Google grabs personal info off of Wi-Fi networks

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(AP) -- Google Inc. has been vacuuming up fragments of people's online activities broadcast over public Wi-Fi networks for the past four years, a breach of Web etiquette likely to raise more privacy worries about the Internet search leader.

Even Google was troubled by its behavior, and issued a public apology Friday. The company said it only recently discovered the problem in response to an inquiry from German regulators.

"Maintaining people's trust is crucial to everything we do, and in this case we fell short," Alan Eustace, Google's top engineering executive, wrote in a blog post.

Google characterized its collection of snippets from e-mails and Web surfing done on public Wi-Fi networks as a mistake, and said it has taken steps to avoid a recurrence. About 600 gigabytes of data was taken off of the Wi-Fi networks in more than 30 countries, including the U.S. Google plans to delete it all as soon as it gains clearance from government authorities.

None of the information has appeared in Google's search engine or other services, according to Eustace.

Nevertheless, Google's decision to hold on to the Wi-Fi data until it hears back from regulators shows the company realizes it could face legal repercussions. At the very least, company officials concede that snooping on Wi-Fi networks, however inadvertent, crossed an ethical line.

"We are acutely aware that we failed badly here," Eustace wrote.

Google's contrition may not be enough to allay growing concerns about whether the company can be trusted with the vast storehouse of personal information that it has gathered through its search engine, and other services.

Fears that Google is morphing into a real-life version of "Big Brother" has spurred previous privacy complaints, as well as pleas for more stringent regulation of the company.

, a group that has become one of Google's most outspoken critics, renewed its call for a regulatory crackdown Friday.

"Once again, Google has demonstrated a lack of concern for privacy," said Consumer Watchdog's John Simpson. "Its computer engineers run amok, push the envelope and gather whatever data they can until their fingers are caught in the cookie jar."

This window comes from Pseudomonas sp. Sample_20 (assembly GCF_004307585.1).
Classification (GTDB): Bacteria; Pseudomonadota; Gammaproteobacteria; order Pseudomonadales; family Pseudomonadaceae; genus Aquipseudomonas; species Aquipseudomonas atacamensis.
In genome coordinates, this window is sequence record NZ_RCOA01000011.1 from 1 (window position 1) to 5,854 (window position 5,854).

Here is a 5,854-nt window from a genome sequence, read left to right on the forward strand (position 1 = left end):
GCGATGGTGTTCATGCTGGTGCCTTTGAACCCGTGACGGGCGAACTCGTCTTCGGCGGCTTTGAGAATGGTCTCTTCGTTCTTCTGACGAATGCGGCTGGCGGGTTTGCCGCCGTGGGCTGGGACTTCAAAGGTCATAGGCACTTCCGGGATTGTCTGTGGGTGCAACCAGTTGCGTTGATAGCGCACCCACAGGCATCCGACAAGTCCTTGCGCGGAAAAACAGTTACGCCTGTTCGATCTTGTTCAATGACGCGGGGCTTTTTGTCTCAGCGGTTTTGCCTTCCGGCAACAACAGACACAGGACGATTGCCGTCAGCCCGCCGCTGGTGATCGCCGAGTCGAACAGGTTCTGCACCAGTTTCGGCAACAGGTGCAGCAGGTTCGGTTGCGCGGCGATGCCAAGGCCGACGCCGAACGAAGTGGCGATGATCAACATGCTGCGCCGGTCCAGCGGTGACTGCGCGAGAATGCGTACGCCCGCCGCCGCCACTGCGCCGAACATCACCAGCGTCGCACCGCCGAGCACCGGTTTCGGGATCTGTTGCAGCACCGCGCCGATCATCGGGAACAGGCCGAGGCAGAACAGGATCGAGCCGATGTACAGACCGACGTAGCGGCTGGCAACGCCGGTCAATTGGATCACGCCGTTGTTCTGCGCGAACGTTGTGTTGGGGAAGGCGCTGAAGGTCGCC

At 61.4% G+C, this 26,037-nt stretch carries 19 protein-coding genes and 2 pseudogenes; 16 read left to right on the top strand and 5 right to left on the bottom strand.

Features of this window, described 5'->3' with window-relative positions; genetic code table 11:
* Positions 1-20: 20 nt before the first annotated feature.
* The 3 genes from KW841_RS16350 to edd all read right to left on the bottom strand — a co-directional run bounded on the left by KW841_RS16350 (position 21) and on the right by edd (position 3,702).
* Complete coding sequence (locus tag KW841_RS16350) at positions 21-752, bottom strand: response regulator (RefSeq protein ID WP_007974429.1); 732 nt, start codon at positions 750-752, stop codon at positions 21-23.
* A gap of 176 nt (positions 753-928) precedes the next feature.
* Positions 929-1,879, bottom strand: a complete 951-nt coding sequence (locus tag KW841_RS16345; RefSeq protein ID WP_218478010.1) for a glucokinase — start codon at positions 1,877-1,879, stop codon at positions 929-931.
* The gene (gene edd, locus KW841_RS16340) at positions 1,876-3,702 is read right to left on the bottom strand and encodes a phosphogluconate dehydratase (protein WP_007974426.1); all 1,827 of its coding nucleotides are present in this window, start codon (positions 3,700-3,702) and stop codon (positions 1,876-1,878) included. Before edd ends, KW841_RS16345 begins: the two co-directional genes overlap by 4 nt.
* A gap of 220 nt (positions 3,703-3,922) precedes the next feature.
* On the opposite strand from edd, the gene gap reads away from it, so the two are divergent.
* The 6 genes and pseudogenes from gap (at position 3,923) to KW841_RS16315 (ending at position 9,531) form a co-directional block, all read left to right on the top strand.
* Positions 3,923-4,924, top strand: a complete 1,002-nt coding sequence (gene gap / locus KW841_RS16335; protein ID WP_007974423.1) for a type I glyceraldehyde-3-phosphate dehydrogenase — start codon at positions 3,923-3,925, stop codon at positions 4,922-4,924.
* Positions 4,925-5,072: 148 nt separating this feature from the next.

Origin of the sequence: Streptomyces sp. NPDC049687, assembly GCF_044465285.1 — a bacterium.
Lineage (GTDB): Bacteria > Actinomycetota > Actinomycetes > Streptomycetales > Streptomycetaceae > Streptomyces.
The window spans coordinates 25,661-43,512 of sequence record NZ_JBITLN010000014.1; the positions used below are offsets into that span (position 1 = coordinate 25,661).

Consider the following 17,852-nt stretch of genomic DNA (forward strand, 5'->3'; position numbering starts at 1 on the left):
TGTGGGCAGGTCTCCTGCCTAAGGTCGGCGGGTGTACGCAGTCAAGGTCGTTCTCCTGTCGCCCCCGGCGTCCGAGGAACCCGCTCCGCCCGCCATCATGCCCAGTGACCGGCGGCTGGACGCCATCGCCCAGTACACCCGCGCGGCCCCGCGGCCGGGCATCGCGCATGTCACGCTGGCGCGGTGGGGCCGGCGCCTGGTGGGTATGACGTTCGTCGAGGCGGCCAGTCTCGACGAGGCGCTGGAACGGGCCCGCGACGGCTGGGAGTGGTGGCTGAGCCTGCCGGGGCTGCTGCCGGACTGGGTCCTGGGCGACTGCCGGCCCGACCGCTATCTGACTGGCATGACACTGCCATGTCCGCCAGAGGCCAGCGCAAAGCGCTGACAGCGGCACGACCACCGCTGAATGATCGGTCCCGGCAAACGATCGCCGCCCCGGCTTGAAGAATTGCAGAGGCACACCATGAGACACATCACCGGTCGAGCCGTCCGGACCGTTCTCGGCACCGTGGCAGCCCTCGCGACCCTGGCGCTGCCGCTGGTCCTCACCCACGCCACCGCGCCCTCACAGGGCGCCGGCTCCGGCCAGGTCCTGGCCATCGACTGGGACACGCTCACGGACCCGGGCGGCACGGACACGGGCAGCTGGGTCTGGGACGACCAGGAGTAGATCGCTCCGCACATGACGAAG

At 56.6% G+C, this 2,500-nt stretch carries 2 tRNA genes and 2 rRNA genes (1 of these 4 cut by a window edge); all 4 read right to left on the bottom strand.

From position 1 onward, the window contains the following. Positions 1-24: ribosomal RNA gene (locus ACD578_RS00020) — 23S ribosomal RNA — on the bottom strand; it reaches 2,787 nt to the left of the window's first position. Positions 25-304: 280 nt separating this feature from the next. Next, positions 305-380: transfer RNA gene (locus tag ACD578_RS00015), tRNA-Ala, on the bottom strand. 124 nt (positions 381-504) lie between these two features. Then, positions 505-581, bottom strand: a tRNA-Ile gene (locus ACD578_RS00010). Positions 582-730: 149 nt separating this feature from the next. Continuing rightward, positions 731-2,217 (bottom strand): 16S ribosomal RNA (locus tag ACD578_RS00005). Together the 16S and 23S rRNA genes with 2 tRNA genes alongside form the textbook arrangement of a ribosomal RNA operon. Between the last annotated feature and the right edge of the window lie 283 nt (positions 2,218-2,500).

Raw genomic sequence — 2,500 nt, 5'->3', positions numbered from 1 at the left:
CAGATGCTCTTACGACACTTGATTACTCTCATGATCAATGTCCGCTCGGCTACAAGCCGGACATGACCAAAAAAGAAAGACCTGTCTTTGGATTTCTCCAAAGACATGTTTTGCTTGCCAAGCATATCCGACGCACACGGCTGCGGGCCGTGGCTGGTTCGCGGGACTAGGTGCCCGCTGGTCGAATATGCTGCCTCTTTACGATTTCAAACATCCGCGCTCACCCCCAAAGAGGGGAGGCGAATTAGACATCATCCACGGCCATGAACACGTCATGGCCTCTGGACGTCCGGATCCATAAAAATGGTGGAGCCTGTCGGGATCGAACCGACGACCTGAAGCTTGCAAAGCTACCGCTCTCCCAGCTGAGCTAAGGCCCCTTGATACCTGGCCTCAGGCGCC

The Wi-Fi data was sucked up while Google expanded a mapping feature called "Street View" that also has pressed privacy hot buttons. Street View provides photographs of neighborhoods taken by Google cameras that have sometimes captured people doing things they didn't want to be seen doing, or in places where they didn't want to be seen.

As it set out to photograph neighborhoods around the world, Google equipped its vehicles with antenna as well as cameras so it could create a database with the names of Wi-Fi networks and the coding of Wi-Fi routers.

What Google didn't know, Eustace said, is that some experimental software was being used in the Street View project, and that programming picked up the Web surfing on publicly accessible Wi-Fi networks if the company's vehicles were within range of the signal.

Google only gathered small bits of information because its vehicles were on the move and its tracking equipment switched channels five times a second.

The incident has prompted Google to abandon its effort to collect network data. In an apparent show of its commitment to privacy, also said it will introduce a new option next week that will allow its users to encrypt searches on its Web site as an added protection against unauthorized snooping.


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May 15, 2010
Oh grow up. Google is one of the few companies actually fighting "Big Brother".

Scare articles like this make me sick.

Let's clarify a few things:

Mistakes do not cross "ethical" lines. Ethics are in regard to what people are choosing to do and whether those decisions are right or wrong. This action was not chosen.

Saying this is unethical is like saying it's unethical to trip and accidentally knock someone over. It's not unethical, it's just something that is polite to apologize about and then to help them back up (say sorry and delete the unused data)

Also the data was unused. So the only issue that this actually causes is it wasted 600 gigs of storage space.

May 15, 2010
This comment has been removed by a moderator.

May 15, 2010
Gallen wrote:

Oh grow up. Google is one of the few companies actually fighting "Big Brother".

-------